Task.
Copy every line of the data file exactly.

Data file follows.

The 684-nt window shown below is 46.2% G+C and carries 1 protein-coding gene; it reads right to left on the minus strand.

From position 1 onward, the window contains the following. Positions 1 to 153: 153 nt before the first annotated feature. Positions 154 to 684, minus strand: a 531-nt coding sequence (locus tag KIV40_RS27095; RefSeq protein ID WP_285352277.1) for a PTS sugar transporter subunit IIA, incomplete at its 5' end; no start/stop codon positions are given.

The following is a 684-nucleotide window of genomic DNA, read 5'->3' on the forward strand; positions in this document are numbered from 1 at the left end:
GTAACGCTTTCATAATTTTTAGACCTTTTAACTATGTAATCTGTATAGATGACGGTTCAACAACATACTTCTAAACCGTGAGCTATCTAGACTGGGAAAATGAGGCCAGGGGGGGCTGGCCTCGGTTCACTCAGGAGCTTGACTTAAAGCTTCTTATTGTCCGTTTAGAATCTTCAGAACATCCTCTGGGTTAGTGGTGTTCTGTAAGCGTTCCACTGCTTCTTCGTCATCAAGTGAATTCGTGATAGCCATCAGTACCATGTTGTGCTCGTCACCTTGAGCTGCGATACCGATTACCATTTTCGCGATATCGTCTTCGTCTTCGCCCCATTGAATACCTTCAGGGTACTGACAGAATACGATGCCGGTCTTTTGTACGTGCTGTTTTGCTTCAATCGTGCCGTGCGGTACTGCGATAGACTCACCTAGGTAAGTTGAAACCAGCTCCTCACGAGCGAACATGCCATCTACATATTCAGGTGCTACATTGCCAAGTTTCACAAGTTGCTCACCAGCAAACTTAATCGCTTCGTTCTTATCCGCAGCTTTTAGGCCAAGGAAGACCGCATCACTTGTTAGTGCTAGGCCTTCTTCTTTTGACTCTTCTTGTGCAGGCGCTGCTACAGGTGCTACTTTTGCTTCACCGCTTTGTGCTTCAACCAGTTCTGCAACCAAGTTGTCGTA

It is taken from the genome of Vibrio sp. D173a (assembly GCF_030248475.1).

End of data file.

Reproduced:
The 684-nt window shown below is 46.2% G+C and carries 1 protein-coding gene; it reads right to left on the minus strand.

From position 1 onward, the window contains the following. Positions 1 to 153: 153 nt before the first annotated feature. Positions 154 to 684, minus strand: a 531-nt coding sequence (locus tag KIV40_RS27095; RefSeq protein ID WP_285352277.1) for a PTS sugar transporter subunit IIA, incomplete at its 5' end; no start/stop codon positions are given.

The following is a 684-nucleotide window of genomic DNA, read 5'->3' on the forward strand; positions in this document are numbered from 1 at the left end:
GTAACGCTTTCATAATTTTTAGACCTTTTAACTATGTAATCTGTATAGATGACGGTTCAACAACATACTTCTAAACCGTGAGCTATCTAGACTGGGAAAATGAGGCCAGGGGGGGCTGGCCTCGGTTCACTCAGGAGCTTGACTTAAAGCTTCTTATTGTCCGTTTAGAATCTTCAGAACATCCTCTGGGTTAGTGGTGTTCTGTAAGCGTTCCACTGCTTCTTCGTCATCAAGTGAATTCGTGATAGCCATCAGTACCATGTTGTGCTCGTCACCTTGAGCTGCGATACCGATTACCATTTTCGCGATATCGTCTTCGTCTTCGCCCCATTGAATACCTTCAGGGTACTGACAGAATACGATGCCGGTCTTTTGTACGTGCTGTTTTGCTTCAATCGTGCCGTGCGGTACTGCGATAGACTCACCTAGGTAAGTTGAAACCAGCTCCTCACGAGCGAACATGCCATCTACATATTCAGGTGCTACATTGCCAAGTTTCACAAGTTGCTCACCAGCAAACTTAATCGCTTCGTTCTTATCCGCAGCTTTTAGGCCAAGGAAGACCGCATCACTTGTTAGTGCTAGGCCTTCTTCTTTTGACTCTTCTTGTGCAGGCGCTGCTACAGGTGCTACTTTTGCTTCACCGCTTTGTGCTTCAACCAGTTCTGCAACCAAGTTGTCGTA

It is taken from the genome of Vibrio sp. D173a (assembly GCF_030248475.1).